Bottom Line: Staff creates the plan they are going to work and live by for the next year – it’s their plan – they own it and they must take responsibility for it.

Creating the experience by making my office and department a home, establishing and open and honest forum, setting boundaries, abolishing kingdoms and territories, and giving staff ownership of their positions and business plan is the foundation of Open Heaven – a foundation supported by the Four Pillars.

Finally, I must be a mentor of the Four Pillars. I must “be the orange” and exhibit what I preach.  As mentor I must take each employee and demonstrate what I want them to do and how to do it.  Being the example is the best way to train, and observing the example is the best way to learn.

Story # 13             Mentoring Mona

Kyle was the top interviewee as far as dress, interacting and responding to questions from the panel. The decision seemed obvious and Kyle was offered the job.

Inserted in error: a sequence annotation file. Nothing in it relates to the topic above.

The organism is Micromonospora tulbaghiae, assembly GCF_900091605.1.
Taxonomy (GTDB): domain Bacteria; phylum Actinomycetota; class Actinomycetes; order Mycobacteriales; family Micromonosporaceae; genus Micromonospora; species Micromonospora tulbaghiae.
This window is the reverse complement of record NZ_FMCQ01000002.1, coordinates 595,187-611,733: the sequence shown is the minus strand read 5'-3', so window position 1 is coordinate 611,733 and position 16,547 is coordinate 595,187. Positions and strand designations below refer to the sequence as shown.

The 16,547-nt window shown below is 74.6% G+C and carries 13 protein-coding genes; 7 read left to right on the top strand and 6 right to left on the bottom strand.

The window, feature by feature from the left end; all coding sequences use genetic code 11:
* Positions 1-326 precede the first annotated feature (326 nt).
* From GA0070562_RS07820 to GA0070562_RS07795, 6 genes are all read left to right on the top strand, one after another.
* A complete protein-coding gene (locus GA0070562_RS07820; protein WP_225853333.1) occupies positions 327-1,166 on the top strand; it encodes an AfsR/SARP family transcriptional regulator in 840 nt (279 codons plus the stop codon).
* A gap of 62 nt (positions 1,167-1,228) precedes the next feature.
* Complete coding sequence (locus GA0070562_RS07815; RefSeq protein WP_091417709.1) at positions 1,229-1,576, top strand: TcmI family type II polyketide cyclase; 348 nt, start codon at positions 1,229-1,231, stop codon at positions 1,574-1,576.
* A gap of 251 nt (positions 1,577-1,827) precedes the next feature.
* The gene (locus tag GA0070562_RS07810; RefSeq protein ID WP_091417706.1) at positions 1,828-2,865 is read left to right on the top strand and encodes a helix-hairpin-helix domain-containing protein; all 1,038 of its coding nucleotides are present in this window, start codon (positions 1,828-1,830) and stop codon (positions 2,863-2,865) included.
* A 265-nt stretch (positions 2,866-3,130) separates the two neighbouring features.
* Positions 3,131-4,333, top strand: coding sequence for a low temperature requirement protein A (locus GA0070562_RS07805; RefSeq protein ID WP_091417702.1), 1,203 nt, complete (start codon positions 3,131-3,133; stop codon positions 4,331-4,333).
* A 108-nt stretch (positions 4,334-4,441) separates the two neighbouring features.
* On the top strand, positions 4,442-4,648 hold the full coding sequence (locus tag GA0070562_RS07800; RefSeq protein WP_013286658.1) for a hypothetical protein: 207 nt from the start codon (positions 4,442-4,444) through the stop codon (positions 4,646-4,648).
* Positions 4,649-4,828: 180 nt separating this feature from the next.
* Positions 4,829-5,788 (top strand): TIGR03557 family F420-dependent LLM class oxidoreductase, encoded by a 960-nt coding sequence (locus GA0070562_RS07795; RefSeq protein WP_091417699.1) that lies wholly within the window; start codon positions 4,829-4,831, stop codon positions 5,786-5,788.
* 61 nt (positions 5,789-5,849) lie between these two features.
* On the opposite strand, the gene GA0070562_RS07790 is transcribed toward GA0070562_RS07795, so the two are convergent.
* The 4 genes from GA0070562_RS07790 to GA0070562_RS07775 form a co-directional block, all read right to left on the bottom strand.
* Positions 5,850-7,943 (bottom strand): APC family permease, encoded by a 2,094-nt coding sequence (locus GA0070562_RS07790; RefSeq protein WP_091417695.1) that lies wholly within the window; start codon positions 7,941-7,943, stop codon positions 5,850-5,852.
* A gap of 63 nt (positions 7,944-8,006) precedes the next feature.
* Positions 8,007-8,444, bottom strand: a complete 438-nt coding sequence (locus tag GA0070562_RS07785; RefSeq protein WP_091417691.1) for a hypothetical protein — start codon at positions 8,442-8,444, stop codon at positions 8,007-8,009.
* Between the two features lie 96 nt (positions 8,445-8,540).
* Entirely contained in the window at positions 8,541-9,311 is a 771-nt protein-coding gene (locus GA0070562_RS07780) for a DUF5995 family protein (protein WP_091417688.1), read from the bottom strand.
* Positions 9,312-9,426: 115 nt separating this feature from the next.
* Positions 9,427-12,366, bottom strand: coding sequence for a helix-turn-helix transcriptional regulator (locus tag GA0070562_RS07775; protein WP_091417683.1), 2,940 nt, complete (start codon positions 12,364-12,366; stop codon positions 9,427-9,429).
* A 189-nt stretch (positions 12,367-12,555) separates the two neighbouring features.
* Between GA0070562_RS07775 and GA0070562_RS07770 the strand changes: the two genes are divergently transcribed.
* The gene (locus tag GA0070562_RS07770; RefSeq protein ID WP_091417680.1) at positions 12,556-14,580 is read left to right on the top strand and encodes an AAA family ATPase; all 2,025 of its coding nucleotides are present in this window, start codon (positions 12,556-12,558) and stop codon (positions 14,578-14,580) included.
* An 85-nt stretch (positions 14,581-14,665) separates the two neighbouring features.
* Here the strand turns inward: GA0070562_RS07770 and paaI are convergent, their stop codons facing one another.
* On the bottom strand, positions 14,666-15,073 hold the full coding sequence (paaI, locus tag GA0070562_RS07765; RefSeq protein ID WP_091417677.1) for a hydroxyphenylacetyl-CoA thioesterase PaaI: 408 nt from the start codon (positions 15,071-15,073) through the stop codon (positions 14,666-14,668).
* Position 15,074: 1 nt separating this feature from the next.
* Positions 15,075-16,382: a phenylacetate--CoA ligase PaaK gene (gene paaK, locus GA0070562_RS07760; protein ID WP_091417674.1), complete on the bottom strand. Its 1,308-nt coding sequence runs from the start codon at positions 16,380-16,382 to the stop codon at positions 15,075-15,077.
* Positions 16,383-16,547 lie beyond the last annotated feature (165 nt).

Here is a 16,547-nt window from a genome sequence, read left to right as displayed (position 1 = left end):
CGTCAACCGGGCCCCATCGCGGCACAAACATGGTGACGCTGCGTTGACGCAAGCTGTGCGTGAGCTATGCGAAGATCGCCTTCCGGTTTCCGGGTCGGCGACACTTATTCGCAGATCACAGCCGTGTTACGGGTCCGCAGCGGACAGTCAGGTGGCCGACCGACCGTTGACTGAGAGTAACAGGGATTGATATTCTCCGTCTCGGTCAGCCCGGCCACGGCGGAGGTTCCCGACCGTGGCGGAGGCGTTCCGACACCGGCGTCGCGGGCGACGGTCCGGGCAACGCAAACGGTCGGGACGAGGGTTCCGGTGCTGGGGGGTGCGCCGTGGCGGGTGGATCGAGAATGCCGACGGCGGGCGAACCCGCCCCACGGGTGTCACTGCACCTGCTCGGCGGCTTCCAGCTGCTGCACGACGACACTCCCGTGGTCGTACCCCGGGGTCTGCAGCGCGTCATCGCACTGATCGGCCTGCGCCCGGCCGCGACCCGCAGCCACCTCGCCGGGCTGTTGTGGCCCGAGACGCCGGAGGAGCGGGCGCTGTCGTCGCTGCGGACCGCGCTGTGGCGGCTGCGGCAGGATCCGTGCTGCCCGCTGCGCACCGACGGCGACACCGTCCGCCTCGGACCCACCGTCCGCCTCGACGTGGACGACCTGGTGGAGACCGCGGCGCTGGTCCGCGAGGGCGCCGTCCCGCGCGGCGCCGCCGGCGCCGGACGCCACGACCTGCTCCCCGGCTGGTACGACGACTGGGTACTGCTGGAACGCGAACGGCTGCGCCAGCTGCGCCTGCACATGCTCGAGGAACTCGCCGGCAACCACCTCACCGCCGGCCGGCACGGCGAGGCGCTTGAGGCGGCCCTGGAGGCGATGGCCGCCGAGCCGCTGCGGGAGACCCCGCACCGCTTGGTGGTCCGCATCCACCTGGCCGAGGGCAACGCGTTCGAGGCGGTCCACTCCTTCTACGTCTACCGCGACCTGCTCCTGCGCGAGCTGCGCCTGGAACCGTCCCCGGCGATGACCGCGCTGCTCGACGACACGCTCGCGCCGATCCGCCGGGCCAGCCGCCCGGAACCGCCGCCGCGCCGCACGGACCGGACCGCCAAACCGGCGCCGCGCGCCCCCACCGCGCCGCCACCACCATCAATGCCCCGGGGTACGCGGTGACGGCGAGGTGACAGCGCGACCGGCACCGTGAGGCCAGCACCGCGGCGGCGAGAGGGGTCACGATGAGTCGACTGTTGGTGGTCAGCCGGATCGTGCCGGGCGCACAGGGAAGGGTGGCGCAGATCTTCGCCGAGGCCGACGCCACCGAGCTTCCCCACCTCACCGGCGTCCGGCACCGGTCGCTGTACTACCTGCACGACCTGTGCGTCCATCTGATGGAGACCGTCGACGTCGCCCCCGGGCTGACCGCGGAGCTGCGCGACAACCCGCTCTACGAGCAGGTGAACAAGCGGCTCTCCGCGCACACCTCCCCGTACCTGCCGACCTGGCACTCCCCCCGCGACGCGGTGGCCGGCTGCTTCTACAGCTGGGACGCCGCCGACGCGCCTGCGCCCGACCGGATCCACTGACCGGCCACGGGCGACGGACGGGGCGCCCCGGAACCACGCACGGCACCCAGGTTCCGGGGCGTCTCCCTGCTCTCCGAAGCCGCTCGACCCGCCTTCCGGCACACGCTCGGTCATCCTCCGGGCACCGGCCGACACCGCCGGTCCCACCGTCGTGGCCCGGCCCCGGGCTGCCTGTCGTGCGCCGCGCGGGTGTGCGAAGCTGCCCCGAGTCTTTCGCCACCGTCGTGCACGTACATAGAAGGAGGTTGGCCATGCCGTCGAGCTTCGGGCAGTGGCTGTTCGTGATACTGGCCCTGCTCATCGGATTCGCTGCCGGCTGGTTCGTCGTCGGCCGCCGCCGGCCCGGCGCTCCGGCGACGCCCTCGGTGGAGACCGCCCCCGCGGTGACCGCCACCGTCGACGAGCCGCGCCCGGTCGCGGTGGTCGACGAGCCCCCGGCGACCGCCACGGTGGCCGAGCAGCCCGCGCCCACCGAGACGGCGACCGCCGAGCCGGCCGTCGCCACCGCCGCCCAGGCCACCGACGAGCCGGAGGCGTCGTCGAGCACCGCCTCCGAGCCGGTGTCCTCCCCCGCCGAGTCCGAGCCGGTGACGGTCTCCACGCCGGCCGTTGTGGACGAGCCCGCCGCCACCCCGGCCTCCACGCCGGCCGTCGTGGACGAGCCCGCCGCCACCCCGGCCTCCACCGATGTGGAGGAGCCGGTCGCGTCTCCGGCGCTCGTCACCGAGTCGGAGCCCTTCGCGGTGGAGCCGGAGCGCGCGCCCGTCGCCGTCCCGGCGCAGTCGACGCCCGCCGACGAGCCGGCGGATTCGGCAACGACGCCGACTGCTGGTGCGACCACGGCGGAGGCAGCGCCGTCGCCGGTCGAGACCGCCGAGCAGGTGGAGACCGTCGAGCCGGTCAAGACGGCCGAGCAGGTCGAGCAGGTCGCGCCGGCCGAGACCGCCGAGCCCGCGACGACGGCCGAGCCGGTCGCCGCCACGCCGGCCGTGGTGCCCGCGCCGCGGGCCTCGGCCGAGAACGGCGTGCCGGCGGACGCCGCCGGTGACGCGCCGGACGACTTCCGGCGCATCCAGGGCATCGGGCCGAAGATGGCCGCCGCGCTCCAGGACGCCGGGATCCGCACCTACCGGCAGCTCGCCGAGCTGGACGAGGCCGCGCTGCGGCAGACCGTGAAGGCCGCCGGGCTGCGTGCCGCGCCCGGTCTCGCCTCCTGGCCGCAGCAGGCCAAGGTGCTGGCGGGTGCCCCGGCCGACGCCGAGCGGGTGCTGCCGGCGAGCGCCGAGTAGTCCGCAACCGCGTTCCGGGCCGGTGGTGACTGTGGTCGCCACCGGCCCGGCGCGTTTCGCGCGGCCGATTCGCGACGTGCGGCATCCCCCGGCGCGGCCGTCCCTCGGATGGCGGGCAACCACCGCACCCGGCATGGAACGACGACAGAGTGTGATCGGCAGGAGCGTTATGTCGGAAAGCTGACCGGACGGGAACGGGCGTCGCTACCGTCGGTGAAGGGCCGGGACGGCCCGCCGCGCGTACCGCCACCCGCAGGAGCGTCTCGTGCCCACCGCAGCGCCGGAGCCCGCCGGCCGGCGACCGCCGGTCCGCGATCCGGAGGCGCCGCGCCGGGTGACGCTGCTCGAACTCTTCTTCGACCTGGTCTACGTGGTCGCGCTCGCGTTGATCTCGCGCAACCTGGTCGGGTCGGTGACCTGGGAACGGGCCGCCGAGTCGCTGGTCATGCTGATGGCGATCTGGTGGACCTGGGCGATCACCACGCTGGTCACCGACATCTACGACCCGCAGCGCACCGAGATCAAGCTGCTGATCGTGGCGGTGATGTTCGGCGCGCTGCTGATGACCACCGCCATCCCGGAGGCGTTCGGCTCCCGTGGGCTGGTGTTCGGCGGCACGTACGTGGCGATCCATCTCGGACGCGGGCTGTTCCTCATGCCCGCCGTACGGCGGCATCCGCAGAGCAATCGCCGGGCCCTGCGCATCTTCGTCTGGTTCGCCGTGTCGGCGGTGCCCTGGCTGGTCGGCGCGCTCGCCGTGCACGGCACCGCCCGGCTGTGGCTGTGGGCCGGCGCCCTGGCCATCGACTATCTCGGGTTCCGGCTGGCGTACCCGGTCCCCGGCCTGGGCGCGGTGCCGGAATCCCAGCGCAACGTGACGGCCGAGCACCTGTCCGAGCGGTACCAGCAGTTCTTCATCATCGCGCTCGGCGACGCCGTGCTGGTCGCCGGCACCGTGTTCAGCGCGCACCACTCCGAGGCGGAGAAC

However, within two months it was apparent he was in over his head and not able to handle the requirements of the position. He also exhibited great difficulty becoming part of the team. After several counseling sessions, I decided we needed to let Kyle go.

Hiring and then firing someone is very expensive from the standpoint of loss of productivity and having to retrain someone else. However, delaying the inevitable is more costly in the long run, especially when it comes to the overall environment of the department.

In every situation opportunities arise which enable other staff members to increase their skill levels. These occasions can easily be missed if you are focused only on the employee who is struggling.

During the few months of dealing with Kyle, I used this process as an opportunity to mentor Mona, who had just added being a supervisor to her responsibilities of Registered Assistant.   Mona and I met regularly to discuss Kyle’s progress, or lack of, and the direction which needed to be taken to best help Kyle assimilate.  It was also a time for her to observe how I handled working with staff members.

First, Mona and I would meet for a “prep meeting” to make sure we were on the same page.  Then we would meet with Kyle to discuss his needs and wants, and how we could assist him in meeting standards.